[UNMAINTAINED] A cgit/webgit alternative, written in Rust
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commit 5d6bed57a226627f2a1e1b6dcf6f91b12d54613a
parent 2c572150c9fa083d336cb209566262c6d4bf101e
Author: alex wennerberg <>
Date:   Sat, 17 Jul 2021 18:02:32 -0700


Modified to reflect new project vision, cut out some verbosity

Diffstat: | 12++++--------
1 file changed, 4 insertions(+), 8 deletions(-)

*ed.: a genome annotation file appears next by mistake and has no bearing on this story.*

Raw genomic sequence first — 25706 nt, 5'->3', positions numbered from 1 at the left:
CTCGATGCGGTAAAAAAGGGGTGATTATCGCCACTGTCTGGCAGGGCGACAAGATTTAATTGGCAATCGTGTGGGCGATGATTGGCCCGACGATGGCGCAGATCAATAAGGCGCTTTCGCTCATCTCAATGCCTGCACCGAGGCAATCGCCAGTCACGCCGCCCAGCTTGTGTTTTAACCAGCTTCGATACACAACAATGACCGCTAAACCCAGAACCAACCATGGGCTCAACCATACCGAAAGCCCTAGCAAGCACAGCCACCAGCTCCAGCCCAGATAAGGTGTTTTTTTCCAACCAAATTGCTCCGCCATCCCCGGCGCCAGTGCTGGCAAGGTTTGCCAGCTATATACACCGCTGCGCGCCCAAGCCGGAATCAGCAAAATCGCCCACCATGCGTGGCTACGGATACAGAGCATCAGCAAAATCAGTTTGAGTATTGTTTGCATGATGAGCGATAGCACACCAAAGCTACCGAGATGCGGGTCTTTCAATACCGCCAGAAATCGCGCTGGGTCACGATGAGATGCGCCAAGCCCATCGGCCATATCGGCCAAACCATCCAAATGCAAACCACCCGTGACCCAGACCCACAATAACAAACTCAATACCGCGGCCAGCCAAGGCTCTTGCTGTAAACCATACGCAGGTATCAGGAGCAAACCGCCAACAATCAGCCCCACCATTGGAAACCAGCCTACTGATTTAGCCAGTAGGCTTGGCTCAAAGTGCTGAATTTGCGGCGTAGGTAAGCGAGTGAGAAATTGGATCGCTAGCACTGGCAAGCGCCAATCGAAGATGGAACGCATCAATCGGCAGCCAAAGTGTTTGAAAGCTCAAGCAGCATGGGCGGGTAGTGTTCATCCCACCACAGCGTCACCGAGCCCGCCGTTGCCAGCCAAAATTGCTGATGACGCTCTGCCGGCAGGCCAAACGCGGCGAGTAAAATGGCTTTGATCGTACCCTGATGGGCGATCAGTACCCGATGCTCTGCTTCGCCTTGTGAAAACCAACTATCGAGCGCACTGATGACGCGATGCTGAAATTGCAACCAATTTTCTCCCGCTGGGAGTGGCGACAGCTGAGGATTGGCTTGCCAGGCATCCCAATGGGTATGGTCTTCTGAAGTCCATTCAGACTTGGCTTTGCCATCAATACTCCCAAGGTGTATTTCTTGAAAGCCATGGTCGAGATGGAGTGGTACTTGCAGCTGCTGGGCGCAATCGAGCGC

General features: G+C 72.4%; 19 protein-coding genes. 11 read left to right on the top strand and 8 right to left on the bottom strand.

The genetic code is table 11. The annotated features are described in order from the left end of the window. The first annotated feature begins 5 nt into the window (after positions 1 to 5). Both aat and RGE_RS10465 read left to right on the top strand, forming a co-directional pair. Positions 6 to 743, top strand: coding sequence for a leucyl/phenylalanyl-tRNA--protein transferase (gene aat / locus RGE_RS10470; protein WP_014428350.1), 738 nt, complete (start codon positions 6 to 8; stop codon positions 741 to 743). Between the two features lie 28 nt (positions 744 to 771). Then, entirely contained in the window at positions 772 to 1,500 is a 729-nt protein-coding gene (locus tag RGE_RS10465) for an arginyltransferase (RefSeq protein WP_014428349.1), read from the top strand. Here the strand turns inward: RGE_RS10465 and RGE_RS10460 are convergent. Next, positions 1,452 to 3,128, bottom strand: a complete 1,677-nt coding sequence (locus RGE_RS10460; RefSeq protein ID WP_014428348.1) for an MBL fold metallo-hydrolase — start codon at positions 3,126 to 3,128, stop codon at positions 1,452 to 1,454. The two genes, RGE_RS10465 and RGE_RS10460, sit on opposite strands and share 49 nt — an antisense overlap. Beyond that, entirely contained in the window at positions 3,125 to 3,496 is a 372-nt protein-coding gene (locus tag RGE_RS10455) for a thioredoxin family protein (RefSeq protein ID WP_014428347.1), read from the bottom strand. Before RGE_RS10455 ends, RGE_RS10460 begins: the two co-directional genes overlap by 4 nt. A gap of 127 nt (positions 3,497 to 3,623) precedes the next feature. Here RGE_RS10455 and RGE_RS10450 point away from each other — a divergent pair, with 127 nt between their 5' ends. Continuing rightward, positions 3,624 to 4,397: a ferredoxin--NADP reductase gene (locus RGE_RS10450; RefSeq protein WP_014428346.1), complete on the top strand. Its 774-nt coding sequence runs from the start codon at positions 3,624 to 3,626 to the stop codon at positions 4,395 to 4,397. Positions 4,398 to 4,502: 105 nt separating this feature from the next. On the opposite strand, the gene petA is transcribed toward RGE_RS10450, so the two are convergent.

diff --git a/ b/ @@ -1,7 +1,7 @@ # mygit -A small self-hosted git project hub +Small self-hosted git, written in Rust -Making self-hosting email-based git workflows simple and easy (WIP -- no email support yet, git support incomplete) +More lightweight than something like [gitea](, more modern than something like [cgit]( or [gitweb]( Live demo at @@ -38,14 +38,10 @@ You'll want to modify these commands to push to your mygit server and somewhere ## Background Many people want to self-host Git in order to get rid of their reliance on GitHub or other institutions. However, the options for doing this are problematic in a number of ways. There are ancient CGI programs written in C or Perl like gitolite, cgit and webgit, and there are modern programs like gitea or gitlab that are essentially GitHub clones, with a lot of unnecessary complexity for many people's use cases. -I really like [stagit](, but it's a bit too austere for my use case and very "suckless" philosophy: e.g. doesn't support markdown READMEs. I also really like [sourcehut]( but it is pretty complex to self-host a single-user instance. - -The simplest way to accept patches when hosting a Git repo in this manner is through [git-send-email]( You can accept patches either to your personal email or use a mailing list. This is a somewhat archaic way of doing things, and definitely has some disadvantages, but it is the simplest way to accept patches when self-hosting Git. A single-user [Gitea]( instance, for example, requires that users register and you manage their user accounts. With git-send-email, users can contribute to your project without having to create another account. This may not be the easiest or most accessible way to handle your project (unquestionably, that would be just using GitHub) but IMO it's the best way to do things if you want a simple self-hosted solution. Unfortunately, not many people are familiar with git-send-email anymore (and self-hosting dramatically hurts your project discovery), so probably it only makes sense to do this if you're an ideological purist of some sort, or just want to try self-hosting some small, low-stakes projects for fun. +The simplest way to accept patches when self-hosting Git is through [git-send-email]( You can accept patches either to your personal email or use a mailing list. I am working on a sibling project to this that handles mailing list archives for exactly this purpose: - - -I'm still deciding if I want that project merged into this one. I am considering it to simplify deployment and provide an all-in-one easy to deploy solution + ## Contributing * [ticket tracker](